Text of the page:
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In case you missed our November 20 show, "Gus Grissom and the Liberty Bell: 60 years later"
In case you missed our November 13 show, "Jimmy Mack - Indy’s version of Dick Clark"
In case you missed our November 6 show, "German freethinkers in Indy - Encore"
November 27, 2021
Foods of the pioneers - Encore
When you dig into questions of what Hoosiers ate in the 1820s, '30s and '40s, when they gathered for meals, the dining utensils they used, and related topics, you have a lot to savor.
Indianapolis-based food historian Sheryl Vanderstel even described what she calls "lost" foods as Nelson's guest on a show with a smorgasbord of information and historical facts about the foods of pioneers. During this encore broadcast from 2020, she also shared insights about dining routines during Indiana's earliest era as a state. Misconceptions abound, including the "myth of pioneer self-sufficiency," Sheryl says.
"Even the earliest settlers were interdependent, bartering with each other," she explains. "Grocers and merchants were among the first residents of Indianapolis and could easily obtain goods from thriving, established communities like Salem or Connersville and Ohio River cities Madison, New Albany, Cincinnati and Louisville."
During the first half of the 19th century, the largest meal was eaten at midday and called "dinner," not "lunch." The evening meal, "supper," was much lighter.
Except for the spoon, Sheryl says the pioneers' dining utensils "looked much different."
In addition to explaining the utensils used by the pioneers, she will describe Jerusalem artichokes, salsify, pattypans and other food items that fell into obscurity when subsequent generations did not consume them and forgot about them. Sheryl notes, however, that some of the lost foods "are being rediscovered by foodies today."
Topics of conversation at our historical feast will include technical questions as well, such as how pioneers preserved milk and eggs.
Sheryl Vanderstel, a board member of the Irvington Historical Society, was among the guests on a Hoosier History Live show in 2013 that explored the life of Alexander Ralston, the surveyor who platted Indianapolis in 1821. In addition to researching food history, Sheryl has spent years researching Ralston, who was born in Scotland and helped plan Washington D.C. before coming to the Indiana wilderness.
A native Hoosier, Sheryl is a former assistant director of education at Conner Prairie Interactive History Park, where her duties included overseeing hearthside dinners and other food programs. Since then, she has been involved in food programming at other historic sites and museums as well as educational seminars about historic foods.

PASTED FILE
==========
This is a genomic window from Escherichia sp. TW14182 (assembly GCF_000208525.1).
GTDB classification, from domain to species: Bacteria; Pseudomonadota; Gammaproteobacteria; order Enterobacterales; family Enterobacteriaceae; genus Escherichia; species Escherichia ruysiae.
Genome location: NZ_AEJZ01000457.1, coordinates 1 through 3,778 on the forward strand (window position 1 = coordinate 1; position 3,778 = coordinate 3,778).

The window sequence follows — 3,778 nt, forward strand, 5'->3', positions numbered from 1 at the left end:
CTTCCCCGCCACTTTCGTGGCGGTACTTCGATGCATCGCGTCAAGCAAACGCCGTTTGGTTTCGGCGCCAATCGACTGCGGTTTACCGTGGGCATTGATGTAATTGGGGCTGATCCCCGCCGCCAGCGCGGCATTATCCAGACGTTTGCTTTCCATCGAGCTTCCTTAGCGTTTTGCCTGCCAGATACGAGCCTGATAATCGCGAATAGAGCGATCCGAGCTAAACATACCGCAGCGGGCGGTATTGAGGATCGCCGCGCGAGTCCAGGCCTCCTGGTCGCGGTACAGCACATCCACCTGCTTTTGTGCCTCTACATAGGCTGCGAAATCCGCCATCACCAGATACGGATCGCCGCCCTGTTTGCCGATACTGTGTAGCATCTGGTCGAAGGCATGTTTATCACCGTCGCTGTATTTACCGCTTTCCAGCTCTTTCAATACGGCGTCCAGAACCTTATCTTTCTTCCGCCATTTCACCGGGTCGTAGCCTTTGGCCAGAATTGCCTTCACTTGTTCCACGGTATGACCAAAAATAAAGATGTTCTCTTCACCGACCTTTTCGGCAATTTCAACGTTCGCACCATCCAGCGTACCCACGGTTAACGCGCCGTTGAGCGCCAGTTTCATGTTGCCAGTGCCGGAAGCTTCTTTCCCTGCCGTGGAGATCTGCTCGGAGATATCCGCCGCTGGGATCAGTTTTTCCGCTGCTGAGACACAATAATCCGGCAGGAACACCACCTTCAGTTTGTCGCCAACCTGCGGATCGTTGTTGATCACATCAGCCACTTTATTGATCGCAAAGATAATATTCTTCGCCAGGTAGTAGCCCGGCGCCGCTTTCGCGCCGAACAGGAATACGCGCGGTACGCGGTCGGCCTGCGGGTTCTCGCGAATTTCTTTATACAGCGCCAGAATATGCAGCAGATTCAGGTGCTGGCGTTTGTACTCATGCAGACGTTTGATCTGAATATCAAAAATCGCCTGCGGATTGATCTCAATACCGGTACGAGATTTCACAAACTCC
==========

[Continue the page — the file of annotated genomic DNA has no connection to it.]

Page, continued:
Roadtrip: Gus Grissom sites in Mitchell, Indiana
Guest Roadtripper Ray Boomhower, Indiana historian and biographer, suggests a visit south of Indianapolis to Lawrence County to see sites associated with Virgil I. "Gus" Grissom in the town of Mitchell.
Grissom was one of the original seven Mercury astronauts. Along with other crew members, he perished in a tragic fire during a test of the Apollo 1 spacecraft on January 27, 1967.
The town of Mitchell has made sure that Grissom's accomplishments and contributions to the American space program are not forgotten, with three sites honoring him in the community.
First on our stop, Ray suggests the Grissom Memorial at Spring Mill State Park, which includes items from the astronaut's space career, including the Gemini 3 spacecraft. He and his crewmate nicknamed the capsule "The Unsinkable Molly Brown," hoping to avoid the accident that occurred on Grissom's Mercury flight aboard the "Liberty Bell 7."
Back in the town of Mitchell, on the site of Grissom's former elementary school at 407 Sixth St, a 44-foot-tall rocket monument honors the fallen astronaut and gives details about his life.
And finally, Ray says be sure not to miss the Gus Grissom Boyhood Home , located at 715 West Grissom Ave. The simple, white bungalow now contains many items that belonged to the Grissom family.
Ray is the author of the book Gus Grissom: the Lost Astronaut.
From the Hoosier History archives
“Vonnegut and an array of misconceptions” was our Hoosier History Live show on Feb. 15, 2020. We still had guests in studio, pre-Covid! Now all guests are call in. Guests were Julia Whitehead, CEO of the Vonnegut Library, and, by phone, Dan Simon of New York, founder of Seven Stories Press, publisher of Vonnegut’s final three books
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